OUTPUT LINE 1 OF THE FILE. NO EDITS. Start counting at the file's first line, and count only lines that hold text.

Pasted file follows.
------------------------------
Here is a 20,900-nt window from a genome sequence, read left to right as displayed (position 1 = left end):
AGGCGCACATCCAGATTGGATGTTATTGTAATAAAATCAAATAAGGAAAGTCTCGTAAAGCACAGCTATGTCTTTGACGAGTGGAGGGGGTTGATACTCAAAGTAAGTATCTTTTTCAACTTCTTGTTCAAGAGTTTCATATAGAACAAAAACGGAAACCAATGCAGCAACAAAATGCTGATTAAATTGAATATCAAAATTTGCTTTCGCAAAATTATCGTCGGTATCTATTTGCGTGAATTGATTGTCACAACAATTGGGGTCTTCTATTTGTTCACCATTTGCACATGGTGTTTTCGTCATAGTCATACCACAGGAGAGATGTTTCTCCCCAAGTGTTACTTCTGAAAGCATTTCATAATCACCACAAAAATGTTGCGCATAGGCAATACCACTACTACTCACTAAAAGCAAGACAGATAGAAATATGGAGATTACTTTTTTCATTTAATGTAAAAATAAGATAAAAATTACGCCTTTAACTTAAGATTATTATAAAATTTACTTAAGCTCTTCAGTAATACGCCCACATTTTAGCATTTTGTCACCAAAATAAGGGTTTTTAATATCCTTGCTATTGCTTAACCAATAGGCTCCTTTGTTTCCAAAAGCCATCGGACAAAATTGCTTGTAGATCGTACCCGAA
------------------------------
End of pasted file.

Here is a 20,900-nt window from a genome sequence, read left to right as displayed (position 1 = left end):